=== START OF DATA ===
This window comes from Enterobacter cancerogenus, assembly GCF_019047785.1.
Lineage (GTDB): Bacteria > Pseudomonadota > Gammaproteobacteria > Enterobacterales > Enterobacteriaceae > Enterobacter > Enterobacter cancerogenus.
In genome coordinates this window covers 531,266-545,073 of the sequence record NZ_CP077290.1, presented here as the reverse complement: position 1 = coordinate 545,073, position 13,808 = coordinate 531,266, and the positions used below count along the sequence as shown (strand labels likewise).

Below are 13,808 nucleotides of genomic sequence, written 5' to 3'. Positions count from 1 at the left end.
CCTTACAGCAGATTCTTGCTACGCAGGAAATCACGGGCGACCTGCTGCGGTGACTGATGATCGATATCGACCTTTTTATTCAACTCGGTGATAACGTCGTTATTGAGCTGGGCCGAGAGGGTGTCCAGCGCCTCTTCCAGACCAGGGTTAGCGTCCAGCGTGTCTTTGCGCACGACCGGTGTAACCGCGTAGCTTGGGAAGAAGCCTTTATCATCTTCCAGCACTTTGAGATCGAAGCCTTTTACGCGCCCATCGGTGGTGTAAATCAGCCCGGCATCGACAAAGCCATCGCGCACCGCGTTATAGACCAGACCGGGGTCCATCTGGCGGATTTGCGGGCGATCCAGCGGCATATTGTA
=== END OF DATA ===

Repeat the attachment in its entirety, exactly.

This window comes from Enterobacter cancerogenus, assembly GCF_019047785.1.
Lineage (GTDB): Bacteria > Pseudomonadota > Gammaproteobacteria > Enterobacterales > Enterobacteriaceae > Enterobacter > Enterobacter cancerogenus.
In genome coordinates this window covers 531,266-545,073 of the sequence record NZ_CP077290.1, presented here as the reverse complement: position 1 = coordinate 545,073, position 13,808 = coordinate 531,266, and the positions used below count along the sequence as shown (strand labels likewise).

Below are 13,808 nucleotides of genomic sequence, written 5' to 3'. Positions count from 1 at the left end.
CCTTACAGCAGATTCTTGCTACGCAGGAAATCACGGGCGACCTGCTGCGGTGACTGATGATCGATATCGACCTTTTTATTCAACTCGGTGATAACGTCGTTATTGAGCTGGGCCGAGAGGGTGTCCAGCGCCTCTTCCAGACCAGGGTTAGCGTCCAGCGTGTCTTTGCGCACGACCGGTGTAACCGCGTAGCTTGGGAAGAAGCCTTTATCATCTTCCAGCACTTTGAGATCGAAGCCTTTTACGCGCCCATCGGTGGTGTAAATCAGCCCGGCATCGACAAAGCCATCGCGCACCGCGTTATAGACCAGACCGGGGTCCATCTGGCGGATTTGCGGGCGATCCAGCGGCATATTGTA